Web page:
It’s hard to imagine that Paul Rosenberg nearly became a doctor instead of the CEO of one of the most powerful labels in hip hop. In a conversation moderated by Rolling Stone Contributing Editor Joe Levy on Monday (May 6) at the Music Biz conference in Nashville, Rosenberg revealed that he initially went to college for pre-med but “quickly learned that wasn’t where my strengths lie.” Instead, he followed his lifelong passion for music and set his sights on law school with the intention of becoming an entertainment attorney.
While interning for the now defunct PolyGram Records, Rosenberg expected to get a job at a record label or be hired by one of the attorneys he was working for. “But it didn’t happen that way,” he said. “I knew the music a lot better than they [attorneys] did, so I figured if I know the music well and I can find artists and producers, I’m going to get my own clients and I’ll just break in that way and they won’t be able to stop me.”
And that’s precisely what he did. Rosenberg met Eminem in 1996 in their native Detroit at the Hip Hop Shop. A clothing and music store by day, it doubled as a venue that hosted rap battles every Saturday night. Rosenberg, who also had aspirations of becoming a rapper when he was a freshman in college, was invited to watch a then-undiscovered Marshall Mathers perform after the battle, painting a picture of the young rapper with a shaved head and wearing an all-white sweat suit.
“The Red Sea did not part, the sun did not shine out of the heavens and make me realize that this was the next biggest artist,” Rosenberg confessed of his first time watching the future superstar perform. “But I thought he was really good.” The two stayed in touch and soon after when Eminem released his debut independent album “Infinite,” Rosenberg purchased a cassette tape from him for six dollars. “He was selling it literally hand-to-hand to people and to stores, whoever would take it,” Rosenberg recalled.
Rosenberg set out to be the rapper’s attorney, and it turned into a loyal, fruitful partnership, with Rosenberg serving as Em’s manager for more than two decades. Additionally, the two co-founded Shady Records, which helped launch the career of 50 Cent and led Rosenberg to form his own management firm Goliath Artists that represents Eminem, Blink-182, Three 6 Mafia and more. Rosenberg became CEO of the iconic Def Jam Records label in 2018 and, since taking over the position, has signed more than 20 artists. In that time, he’s also seen Eminem release two albums in the span of less than year, with 2017’s “Revival” and 2018’s “Kamikaze.”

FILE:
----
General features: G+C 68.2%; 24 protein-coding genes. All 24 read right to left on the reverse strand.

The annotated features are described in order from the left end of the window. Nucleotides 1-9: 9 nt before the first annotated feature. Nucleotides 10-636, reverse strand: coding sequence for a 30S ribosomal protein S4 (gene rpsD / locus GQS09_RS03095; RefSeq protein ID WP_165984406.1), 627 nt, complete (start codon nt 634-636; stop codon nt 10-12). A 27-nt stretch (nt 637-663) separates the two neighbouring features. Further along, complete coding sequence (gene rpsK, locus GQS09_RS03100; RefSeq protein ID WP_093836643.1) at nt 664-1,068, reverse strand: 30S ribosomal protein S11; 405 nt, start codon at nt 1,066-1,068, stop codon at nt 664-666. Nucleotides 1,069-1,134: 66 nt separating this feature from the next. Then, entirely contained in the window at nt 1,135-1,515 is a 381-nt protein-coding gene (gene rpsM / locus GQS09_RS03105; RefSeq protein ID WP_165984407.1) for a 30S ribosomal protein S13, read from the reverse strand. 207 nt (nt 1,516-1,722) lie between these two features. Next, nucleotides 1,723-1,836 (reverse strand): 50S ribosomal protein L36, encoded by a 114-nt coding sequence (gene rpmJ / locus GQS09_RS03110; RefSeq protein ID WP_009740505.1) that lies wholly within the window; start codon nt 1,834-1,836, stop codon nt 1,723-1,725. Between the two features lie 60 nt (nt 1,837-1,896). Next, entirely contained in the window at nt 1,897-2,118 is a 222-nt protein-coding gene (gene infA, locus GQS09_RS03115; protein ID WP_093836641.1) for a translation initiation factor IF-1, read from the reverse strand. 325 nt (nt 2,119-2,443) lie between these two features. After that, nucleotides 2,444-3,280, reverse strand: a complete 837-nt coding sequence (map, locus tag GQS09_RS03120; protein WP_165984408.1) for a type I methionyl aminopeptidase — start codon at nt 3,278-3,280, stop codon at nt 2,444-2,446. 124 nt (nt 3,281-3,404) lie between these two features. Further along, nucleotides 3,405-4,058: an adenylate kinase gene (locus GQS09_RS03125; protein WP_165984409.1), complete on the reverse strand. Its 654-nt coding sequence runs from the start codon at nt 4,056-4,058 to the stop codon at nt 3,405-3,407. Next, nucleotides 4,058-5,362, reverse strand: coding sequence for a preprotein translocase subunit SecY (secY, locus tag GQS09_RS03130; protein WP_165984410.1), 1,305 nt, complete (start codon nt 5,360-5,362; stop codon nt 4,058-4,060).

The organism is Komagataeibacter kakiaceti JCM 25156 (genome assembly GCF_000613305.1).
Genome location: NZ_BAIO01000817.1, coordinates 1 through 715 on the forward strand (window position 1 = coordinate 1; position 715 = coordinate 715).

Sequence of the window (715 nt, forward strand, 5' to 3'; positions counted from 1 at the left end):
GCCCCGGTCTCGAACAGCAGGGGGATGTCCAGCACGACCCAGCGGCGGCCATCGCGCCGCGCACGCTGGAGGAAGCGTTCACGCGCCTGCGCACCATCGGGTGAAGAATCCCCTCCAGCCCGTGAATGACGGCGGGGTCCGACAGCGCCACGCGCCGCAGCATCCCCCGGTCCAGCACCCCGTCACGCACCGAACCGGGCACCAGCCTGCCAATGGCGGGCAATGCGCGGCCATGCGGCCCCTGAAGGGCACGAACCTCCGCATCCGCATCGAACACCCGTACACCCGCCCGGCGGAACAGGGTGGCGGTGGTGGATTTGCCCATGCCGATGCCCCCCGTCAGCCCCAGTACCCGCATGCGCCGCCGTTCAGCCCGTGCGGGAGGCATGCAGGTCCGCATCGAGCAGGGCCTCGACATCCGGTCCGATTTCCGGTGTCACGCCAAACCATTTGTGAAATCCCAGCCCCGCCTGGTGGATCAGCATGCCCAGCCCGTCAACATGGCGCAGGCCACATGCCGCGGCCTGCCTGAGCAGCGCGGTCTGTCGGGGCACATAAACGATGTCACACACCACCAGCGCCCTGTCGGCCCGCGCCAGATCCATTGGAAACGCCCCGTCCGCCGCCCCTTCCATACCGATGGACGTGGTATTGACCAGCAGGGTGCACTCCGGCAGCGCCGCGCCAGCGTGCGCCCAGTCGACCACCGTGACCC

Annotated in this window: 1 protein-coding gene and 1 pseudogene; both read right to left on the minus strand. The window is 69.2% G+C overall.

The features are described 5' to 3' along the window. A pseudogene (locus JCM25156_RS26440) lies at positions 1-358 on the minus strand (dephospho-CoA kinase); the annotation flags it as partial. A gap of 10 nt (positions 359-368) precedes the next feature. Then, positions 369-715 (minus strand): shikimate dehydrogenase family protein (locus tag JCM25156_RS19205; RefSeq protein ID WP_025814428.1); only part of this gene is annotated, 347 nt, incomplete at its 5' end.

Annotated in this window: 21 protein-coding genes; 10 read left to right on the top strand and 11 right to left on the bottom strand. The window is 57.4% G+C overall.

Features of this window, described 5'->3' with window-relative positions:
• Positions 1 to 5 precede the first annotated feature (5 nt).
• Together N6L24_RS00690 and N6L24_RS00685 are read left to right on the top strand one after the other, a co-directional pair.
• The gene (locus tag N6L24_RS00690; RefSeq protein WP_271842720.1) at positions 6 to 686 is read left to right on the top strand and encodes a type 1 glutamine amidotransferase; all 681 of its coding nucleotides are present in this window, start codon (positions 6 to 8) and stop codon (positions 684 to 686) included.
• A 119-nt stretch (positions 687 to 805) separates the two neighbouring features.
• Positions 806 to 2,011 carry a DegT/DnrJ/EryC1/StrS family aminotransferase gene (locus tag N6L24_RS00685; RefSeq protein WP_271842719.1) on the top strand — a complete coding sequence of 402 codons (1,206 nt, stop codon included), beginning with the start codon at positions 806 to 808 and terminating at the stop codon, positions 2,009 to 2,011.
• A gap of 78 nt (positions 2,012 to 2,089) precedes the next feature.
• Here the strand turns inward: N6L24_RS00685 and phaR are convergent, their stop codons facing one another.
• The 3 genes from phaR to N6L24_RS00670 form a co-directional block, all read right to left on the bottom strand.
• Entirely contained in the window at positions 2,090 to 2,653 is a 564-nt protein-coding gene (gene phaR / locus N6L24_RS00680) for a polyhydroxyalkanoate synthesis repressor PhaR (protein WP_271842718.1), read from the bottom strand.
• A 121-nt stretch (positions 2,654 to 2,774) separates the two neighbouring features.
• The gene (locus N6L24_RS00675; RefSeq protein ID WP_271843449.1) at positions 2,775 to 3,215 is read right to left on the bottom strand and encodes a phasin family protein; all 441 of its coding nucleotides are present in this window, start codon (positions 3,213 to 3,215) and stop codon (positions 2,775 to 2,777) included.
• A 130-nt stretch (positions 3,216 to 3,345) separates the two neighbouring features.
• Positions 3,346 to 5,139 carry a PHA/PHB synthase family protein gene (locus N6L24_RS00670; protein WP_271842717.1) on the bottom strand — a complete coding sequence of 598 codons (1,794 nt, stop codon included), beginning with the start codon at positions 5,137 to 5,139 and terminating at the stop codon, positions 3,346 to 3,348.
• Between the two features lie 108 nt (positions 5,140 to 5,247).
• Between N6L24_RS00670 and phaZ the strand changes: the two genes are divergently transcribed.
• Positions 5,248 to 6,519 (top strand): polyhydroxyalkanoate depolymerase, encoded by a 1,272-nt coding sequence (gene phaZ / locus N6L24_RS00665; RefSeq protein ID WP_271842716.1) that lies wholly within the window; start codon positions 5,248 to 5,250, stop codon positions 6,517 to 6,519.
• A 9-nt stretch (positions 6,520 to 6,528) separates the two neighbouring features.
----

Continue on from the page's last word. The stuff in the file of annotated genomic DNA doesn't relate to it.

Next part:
With Def Jam celebrating its 35th anniversary in 2019, Rosenberg’s focus has been bridging the label’s past with its future. Among the projects on tap is a documentary about the history of the mixtape, which Rosenberg described as “a vital part of the history of the culture and the genre we don’t feel has been really examined thoroughly and properly enough or given its day.” The documentary will be helmed by hip hop mixtape connoisseur DJ Tony Touch and feature interviews with the likes of Fat Joe and DJ Khaled.
Pictured above, from left: Paul Rosenberg; James Donio, president of Music Business Association; Joe Levy; and Scott Maness, Def Jam VP of digital sales.
Fans also got a glimpse into the company’s present with the eight-episode docuseries “Undisputed.” Released in March, it follows 20 current Def Jam artists as they took part in a series of recording sessions in Los Angeles known as a “rap camp.” Rosenberg noted how the experience was meant to build an artistic community and foster collaboration amongst their artists. The docuseries was also part of a larger effort to create in-house content and elevate their artists through digital platforms. Through their partnership with content video blog, WorldStarHipHop, the series has a combined total of 30 million views.
An important part not only of the anniversary, but Rosenberg’s own legacy at Def Jam, is to honor the label’s heritage. That’s why Rosenberg is intent on reconnecting with artists who played an important role in Def Jam’s history including LL Cool J, DMX and Chuck Stanley. “My goal for the label is to make Def Jam a place where all the artists that are connected to the culture that we represent want to sign again — as it once was,” Rosenberg said of his vision going forward. “If we have everybody wanting to be there and sign there, that means we’re doing everything right.”
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